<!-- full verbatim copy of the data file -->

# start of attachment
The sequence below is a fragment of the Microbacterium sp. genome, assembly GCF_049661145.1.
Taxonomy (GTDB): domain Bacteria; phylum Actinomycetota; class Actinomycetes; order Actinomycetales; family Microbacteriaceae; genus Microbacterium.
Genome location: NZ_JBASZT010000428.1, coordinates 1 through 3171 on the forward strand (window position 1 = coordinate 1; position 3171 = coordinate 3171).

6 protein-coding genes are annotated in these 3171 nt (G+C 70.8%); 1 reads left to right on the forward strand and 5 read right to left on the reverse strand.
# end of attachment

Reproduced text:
The sequence below is a fragment of the Microbacterium sp. genome, assembly GCF_049661145.1.
Taxonomy (GTDB): domain Bacteria; phylum Actinomycetota; class Actinomycetes; order Actinomycetales; family Microbacteriaceae; genus Microbacterium.
Genome location: NZ_JBASZT010000428.1, coordinates 1 through 3171 on the forward strand (window position 1 = coordinate 1; position 3171 = coordinate 3171).

6 protein-coding genes are annotated in these 3171 nt (G+C 70.8%); 1 reads left to right on the forward strand and 5 read right to left on the reverse strand.